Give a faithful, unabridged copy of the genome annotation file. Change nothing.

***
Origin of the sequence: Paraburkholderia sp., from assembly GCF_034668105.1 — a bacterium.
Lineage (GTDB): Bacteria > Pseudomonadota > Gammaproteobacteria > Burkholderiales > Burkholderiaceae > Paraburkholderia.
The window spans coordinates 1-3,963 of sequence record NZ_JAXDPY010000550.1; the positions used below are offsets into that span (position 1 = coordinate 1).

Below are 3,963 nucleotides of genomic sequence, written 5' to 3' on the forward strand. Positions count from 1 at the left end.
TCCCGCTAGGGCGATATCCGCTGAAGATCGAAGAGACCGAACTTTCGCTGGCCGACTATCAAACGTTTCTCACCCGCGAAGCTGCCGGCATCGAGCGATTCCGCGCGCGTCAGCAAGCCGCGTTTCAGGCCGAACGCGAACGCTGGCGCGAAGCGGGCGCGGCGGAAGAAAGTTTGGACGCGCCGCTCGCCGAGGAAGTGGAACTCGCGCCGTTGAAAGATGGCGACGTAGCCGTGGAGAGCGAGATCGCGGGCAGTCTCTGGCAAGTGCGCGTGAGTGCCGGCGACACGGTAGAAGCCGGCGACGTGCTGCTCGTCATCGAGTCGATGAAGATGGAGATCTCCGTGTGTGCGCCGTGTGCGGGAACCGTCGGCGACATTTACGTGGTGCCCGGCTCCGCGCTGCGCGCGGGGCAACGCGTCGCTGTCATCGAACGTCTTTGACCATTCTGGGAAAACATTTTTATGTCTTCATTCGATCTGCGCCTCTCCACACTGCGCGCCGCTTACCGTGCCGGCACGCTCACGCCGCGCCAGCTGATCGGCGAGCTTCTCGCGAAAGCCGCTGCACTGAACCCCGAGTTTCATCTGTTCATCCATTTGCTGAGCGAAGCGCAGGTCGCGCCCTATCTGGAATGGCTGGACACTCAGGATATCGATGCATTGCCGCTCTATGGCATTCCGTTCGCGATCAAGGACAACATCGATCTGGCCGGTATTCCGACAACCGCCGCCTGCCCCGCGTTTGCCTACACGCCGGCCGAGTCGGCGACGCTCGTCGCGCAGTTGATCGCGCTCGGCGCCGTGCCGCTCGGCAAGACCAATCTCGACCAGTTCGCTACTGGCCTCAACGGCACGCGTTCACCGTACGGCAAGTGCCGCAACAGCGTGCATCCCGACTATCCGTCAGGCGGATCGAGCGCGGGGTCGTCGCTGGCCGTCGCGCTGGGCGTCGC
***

Origin of the sequence: Paraburkholderia sp., from assembly GCF_034668105.1 — a bacterium.
Lineage (GTDB): Bacteria > Pseudomonadota > Gammaproteobacteria > Burkholderiales > Burkholderiaceae > Paraburkholderia.
The window spans coordinates 1-3,963 of sequence record NZ_JAXDPY010000550.1; the positions used below are offsets into that span (position 1 = coordinate 1).

Below are 3,963 nucleotides of genomic sequence, written 5' to 3' on the forward strand. Positions count from 1 at the left end.
TCCCGCTAGGGCGATATCCGCTGAAGATCGAAGAGACCGAACTTTCGCTGGCCGACTATCAAACGTTTCTCACCCGCGAAGCTGCCGGCATCGAGCGATTCCGCGCGCGTCAGCAAGCCGCGTTTCAGGCCGAACGCGAACGCTGGCGCGAAGCGGGCGCGGCGGAAGAAAGTTTGGACGCGCCGCTCGCCGAGGAAGTGGAACTCGCGCCGTTGAAAGATGGCGACGTAGCCGTGGAGAGCGAGATCGCGGGCAGTCTCTGGCAAGTGCGCGTGAGTGCCGGCGACACGGTAGAAGCCGGCGACGTGCTGCTCGTCATCGAGTCGATGAAGATGGAGATCTCCGTGTGTGCGCCGTGTGCGGGAACCGTCGGCGACATTTACGTGGTGCCCGGCTCCGCGCTGCGCGCGGGGCAACGCGTCGCTGTCATCGAACGTCTTTGACCATTCTGGGAAAACATTTTTATGTCTTCATTCGATCTGCGCCTCTCCACACTGCGCGCCGCTTACCGTGCCGGCACGCTCACGCCGCGCCAGCTGATCGGCGAGCTTCTCGCGAAAGCCGCTGCACTGAACCCCGAGTTTCATCTGTTCATCCATTTGCTGAGCGAAGCGCAGGTCGCGCCCTATCTGGAATGGCTGGACACTCAGGATATCGATGCATTGCCGCTCTATGGCATTCCGTTCGCGATCAAGGACAACATCGATCTGGCCGGTATTCCGACAACCGCCGCCTGCCCCGCGTTTGCCTACACGCCGGCCGAGTCGGCGACGCTCGTCGCGCAGTTGATCGCGCTCGGCGCCGTGCCGCTCGGCAAGACCAATCTCGACCAGTTCGCTACTGGCCTCAACGGCACGCGTTCACCGTACGGCAAGTGCCGCAACAGCGTGCATCCCGACTATCCGTCAGGCGGATCGAGCGCGGGGTCGTCGCTGGCCGTCGCGCTGGGCGTCGC